May 6, 2024


It’s Time to End Traditional Presidential Debates

By: Donald Kimball

As they have in past election years, five major news networks are banding together to get the two major party presidential nominees, Donald Trump and Joe Biden, to commit to attending televised debates. While the networks say their motivation is to promote democratic values and the respectful clash of ideas, audiences rarely see thought- provoking exchanges or meaningful commentary in modern televised debates. If we want to move past the shallow soundbites of presidential politics, it would be better if both parties declined the networks’ offer.  

In any other election year, holding a formal presidential debate might make sense, but between Joe Biden’s frail physical state and Donald Trump’s massive online viewer numbers after skipping the GOP primary debates, the networks may have cause for concern. The world we live in now is much different than that of 1960, when the first presidential debates were televised. Access to hearing directly from candidates, opportunities to respond to challenges, and individual time and attention to digest complicated ideas have all gone up thanks to modern digital media platforms. No longer are we constrained by the limited television programing of the past, and instantaneous communication makes live political events even more accessible. 

The vast potential our new media landscape offers makes traditional televised debate format seem quaint and out of place. These debates are hyped as major events in the political campaign timeline. The common sentiment is the debates give independents a chance to contrast the policies of the two candidates. But the format rarely encourages that type of enlightening exchange.

Candidates tailor their messages for soundbites and gotcha moments instead of meaningful policy discussion. Don’t get me wrong, I enjoy some of these moments too. Tulsi Gabbard dressing down Kamala Harris for her awful record on civil rights and Chris Christie mocking Marco Rubio for repeating his talking points word for word will always make me smile. When it comes to determining who should occupy the most powerful office in the nation, however, we ought to prioritize serious discussion over entertaining moments.

Broadcast television companies have an incentive to focus on these kinds of moments at the expense of exploring ideas. Every student of media or political science learns how radio listeners of the 1960 presidential debate thought Nixon had bested Kennedy, while TV viewers overwhelmingly handed the win to JFK.  Visually, Nixon’s inferior composure and rough aesthetic (on T.V. his face looked unshaven) worked against him. Rather than trying to downplay these image factors, broadcast networks lean into them, with ostentatious sets, dramatic advertisements, and pointed questions that seek to spark controversy.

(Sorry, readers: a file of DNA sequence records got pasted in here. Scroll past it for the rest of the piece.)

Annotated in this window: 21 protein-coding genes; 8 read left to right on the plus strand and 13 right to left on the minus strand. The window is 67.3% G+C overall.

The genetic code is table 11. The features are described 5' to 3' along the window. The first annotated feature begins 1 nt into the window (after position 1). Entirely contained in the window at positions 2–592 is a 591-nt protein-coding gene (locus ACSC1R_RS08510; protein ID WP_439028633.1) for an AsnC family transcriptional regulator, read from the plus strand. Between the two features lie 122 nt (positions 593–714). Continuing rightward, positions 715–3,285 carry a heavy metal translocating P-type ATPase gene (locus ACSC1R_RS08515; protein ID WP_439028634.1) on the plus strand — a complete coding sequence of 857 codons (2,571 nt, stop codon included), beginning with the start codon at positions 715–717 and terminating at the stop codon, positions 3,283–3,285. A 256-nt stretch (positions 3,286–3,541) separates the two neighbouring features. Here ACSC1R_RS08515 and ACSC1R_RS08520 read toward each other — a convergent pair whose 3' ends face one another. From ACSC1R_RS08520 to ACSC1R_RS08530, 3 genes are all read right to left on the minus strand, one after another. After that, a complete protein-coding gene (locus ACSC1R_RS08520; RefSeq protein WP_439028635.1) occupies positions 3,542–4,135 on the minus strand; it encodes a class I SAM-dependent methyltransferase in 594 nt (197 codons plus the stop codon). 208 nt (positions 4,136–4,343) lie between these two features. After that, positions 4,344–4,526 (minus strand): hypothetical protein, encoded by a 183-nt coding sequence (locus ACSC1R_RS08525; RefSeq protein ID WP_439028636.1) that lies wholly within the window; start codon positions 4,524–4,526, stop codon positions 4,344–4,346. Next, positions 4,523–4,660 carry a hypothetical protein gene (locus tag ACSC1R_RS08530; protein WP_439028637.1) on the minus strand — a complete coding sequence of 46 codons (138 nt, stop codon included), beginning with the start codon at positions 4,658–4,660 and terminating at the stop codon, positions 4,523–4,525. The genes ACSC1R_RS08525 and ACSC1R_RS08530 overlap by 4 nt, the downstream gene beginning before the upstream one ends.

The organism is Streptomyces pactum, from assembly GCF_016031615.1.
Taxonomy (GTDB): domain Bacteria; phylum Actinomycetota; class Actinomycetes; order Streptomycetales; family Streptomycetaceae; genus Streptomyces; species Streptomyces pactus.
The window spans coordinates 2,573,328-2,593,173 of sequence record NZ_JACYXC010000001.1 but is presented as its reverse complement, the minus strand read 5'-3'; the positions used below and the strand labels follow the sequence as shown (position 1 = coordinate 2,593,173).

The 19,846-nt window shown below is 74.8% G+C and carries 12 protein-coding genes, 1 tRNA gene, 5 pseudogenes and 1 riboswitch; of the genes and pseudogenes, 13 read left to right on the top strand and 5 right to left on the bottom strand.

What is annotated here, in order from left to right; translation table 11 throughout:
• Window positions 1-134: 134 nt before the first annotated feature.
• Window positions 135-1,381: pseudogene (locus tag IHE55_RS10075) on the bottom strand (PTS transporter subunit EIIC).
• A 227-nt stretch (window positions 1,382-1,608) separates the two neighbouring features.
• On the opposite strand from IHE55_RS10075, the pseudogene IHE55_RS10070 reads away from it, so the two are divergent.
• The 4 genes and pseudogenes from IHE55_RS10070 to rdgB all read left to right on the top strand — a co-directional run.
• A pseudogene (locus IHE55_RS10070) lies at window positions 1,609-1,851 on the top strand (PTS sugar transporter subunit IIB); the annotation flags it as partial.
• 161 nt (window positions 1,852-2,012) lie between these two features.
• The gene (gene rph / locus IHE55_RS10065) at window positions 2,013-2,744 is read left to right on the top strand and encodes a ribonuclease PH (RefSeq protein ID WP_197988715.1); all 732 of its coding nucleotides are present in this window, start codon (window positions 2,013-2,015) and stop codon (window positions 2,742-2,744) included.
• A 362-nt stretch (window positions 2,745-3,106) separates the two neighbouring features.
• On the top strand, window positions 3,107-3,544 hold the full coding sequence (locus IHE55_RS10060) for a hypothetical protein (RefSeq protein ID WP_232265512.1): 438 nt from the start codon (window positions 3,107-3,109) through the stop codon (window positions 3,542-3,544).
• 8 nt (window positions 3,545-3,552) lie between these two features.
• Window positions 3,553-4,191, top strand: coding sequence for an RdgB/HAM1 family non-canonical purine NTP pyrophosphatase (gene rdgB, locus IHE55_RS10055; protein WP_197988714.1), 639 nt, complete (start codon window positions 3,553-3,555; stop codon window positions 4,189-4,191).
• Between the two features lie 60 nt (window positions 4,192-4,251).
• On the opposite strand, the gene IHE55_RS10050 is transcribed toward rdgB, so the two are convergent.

Candidates who play image factors well, such as former president Donald Trump, often win over viewers based on style over substance. Regardless of your views of his policies, there is no denying Donald Trump’s longshot bid for the presidency in 2016 was aided by his combative and often humorous bearing during televised debates.

While it may be impossible to mitigate all the superficial aspects of a televised debate, there is still a craving for a more extensive and in-depth exploration of ideas in a long-form format. The success of hours-long online shows like the Joe Rogan Experience, Patrick Bet-David’s Valuetainment, and even Tucker Carlson’s success online highlight the appetite people have to move away from the soundbite media to a more conversational format. This style for presidential debates has precedent: the famous Lincoln-Douglas debate of 1858 was formatted with an hour opening statement from one candidate, an hour and a half rebuttal from the other, and a half hour close from the first.

A reasoned debate between presidential candidates, unconstrained by traditional advertisement breaks or network limits, would highlight ideas and clarify views unlike any we will see on a CNN stage. If recent history is any indication, online events like these would far exceed the viewer counts of traditional media. Presidential candidates have negotiating power over the networks like never before. It would be a good use of that newfound leverage if candidates insisted on moving to a format based on serious discussion.

We are embarked on a long campaign year involving two of the least popular presidential candidates in U.S. history. Both are highly unpopular individually, and yet the population seems unable to break away from the current rematch. Perhaps a fresh start toward candidates of substance begins with encouraging our forums of ideas to include time for policy substance. If, however, we continue to rely on the current, outdated sound-bite-based presidential debate model, we’re unlikely to see improvement in the future.